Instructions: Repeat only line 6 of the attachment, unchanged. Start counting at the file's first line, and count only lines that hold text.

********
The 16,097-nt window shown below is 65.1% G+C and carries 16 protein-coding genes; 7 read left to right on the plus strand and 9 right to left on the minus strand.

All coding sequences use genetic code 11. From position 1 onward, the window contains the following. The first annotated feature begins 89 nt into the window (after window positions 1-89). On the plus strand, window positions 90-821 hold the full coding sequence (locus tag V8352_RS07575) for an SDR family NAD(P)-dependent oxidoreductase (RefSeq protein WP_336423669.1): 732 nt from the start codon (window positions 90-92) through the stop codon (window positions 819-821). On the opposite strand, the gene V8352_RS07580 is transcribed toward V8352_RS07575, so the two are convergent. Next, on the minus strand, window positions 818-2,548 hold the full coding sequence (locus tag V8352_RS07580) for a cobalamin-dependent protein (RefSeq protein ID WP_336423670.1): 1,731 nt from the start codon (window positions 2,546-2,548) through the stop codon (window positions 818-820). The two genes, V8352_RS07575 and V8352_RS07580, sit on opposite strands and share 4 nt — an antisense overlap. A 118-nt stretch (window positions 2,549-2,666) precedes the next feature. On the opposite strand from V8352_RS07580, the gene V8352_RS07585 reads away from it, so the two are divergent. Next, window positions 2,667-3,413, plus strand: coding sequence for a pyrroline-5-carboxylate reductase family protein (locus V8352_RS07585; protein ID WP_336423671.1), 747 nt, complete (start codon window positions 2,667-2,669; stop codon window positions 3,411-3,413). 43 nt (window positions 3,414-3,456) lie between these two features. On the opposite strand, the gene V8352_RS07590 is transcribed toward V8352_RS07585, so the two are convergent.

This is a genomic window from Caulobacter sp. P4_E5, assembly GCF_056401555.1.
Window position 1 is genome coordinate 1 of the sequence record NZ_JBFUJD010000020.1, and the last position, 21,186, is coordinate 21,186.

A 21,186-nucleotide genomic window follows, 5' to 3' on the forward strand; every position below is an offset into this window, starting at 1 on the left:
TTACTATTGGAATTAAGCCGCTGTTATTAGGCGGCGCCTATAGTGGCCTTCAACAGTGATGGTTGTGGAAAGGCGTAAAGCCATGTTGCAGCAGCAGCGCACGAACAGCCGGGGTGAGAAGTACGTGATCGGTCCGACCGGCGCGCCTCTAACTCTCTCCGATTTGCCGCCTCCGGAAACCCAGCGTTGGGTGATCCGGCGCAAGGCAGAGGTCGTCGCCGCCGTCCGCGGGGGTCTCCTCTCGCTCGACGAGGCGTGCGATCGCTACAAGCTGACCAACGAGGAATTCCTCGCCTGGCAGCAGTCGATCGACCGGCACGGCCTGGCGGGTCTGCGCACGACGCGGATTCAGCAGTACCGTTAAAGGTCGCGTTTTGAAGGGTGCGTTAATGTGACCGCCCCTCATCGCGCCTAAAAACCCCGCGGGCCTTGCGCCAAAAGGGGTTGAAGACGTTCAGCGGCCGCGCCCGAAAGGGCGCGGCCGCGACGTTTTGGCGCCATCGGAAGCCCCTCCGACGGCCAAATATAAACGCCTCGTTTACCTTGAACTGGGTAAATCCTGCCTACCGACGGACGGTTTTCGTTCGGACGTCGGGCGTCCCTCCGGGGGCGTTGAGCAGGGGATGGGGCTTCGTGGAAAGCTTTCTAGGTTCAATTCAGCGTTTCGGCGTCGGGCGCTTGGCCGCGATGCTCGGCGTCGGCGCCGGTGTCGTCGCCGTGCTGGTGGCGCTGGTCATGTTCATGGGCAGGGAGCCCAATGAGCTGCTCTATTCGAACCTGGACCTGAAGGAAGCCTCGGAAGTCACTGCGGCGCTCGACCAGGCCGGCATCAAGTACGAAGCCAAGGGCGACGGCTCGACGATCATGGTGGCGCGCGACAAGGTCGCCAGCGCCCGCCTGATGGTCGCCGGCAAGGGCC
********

TTACTATTGGAATTAAGCCGCTGTTATTAGGCGGCGCCTATAGTGGCCTTCAACAGTGATGGTTGTGGAAAGGCGTAAAGCCATGTTGCAGCAGCAGCGCACGAACAGCCGGGGTGAGAAGTACGTGATCGGTCCGACCGGCGCGCCTCTAACTCTCTCCGATTTGCCGCCTCCGGAAACCCAGCGTTGGGTGATCCGGCGCAAGGCAGAGGTCGTCGCCGCCGTCCGCGGGGGTCTCCTCTCGCTCGACGAGGCGTGCGATCGCTACAAGCTGACCAACGAGGAATTCCTCGCCTGGCAGCAGTCGATCGACCGGCACGGCCTGGCGGGTCTGCGCACGACGCGGATTCAGCAGTACCGTTAAAGGTCGCGTTTTGAAGGGTGCGTTAATGTGACCGCCCCTCATCGCGCCTAAAAACCCCGCGGGCCTTGCGCCAAAAGGGGTTGAAGACGTTCAGCGGCCGCGCCCGAAAGGGCGCGGCCGCGACGTTTTGGCGCCATCGGAAGCCCCTCCGACGGCCAAATATAAACGCCTCGTTTACCTTGAACTGGGTAAATCCTGCCTACCGACGGACGGTTTTCGTTCGGACGTCGGGCGTCCCTCCGGGGGCGTTGAGCAGGGGATGGGGCTTCGTGGAAAGCTTTCTAGGTTCAATTCAGCGTTTCGGCGTCGGGCGCTTGGCCGCGATGCTCGGCGTCGGCGCCGGTGTCGTCGCCGTGCTGGTGGCGCTGGTCATGTTCATGGGCAGGGAGCCCAATGAGCTGCTCTATTCGAACCTGGACCTGAAGGAAGCCTCGGAAGTCACTGCGGCGCTCGACCAGGCCGGCATCAAGTACGAAGCCAAGGGCGACGGCTCGACGATCATGGTGGCGCGCGACAAGGTCGCCAGCGCCCGCCTGATGGTCGCCGGCAAGGGCC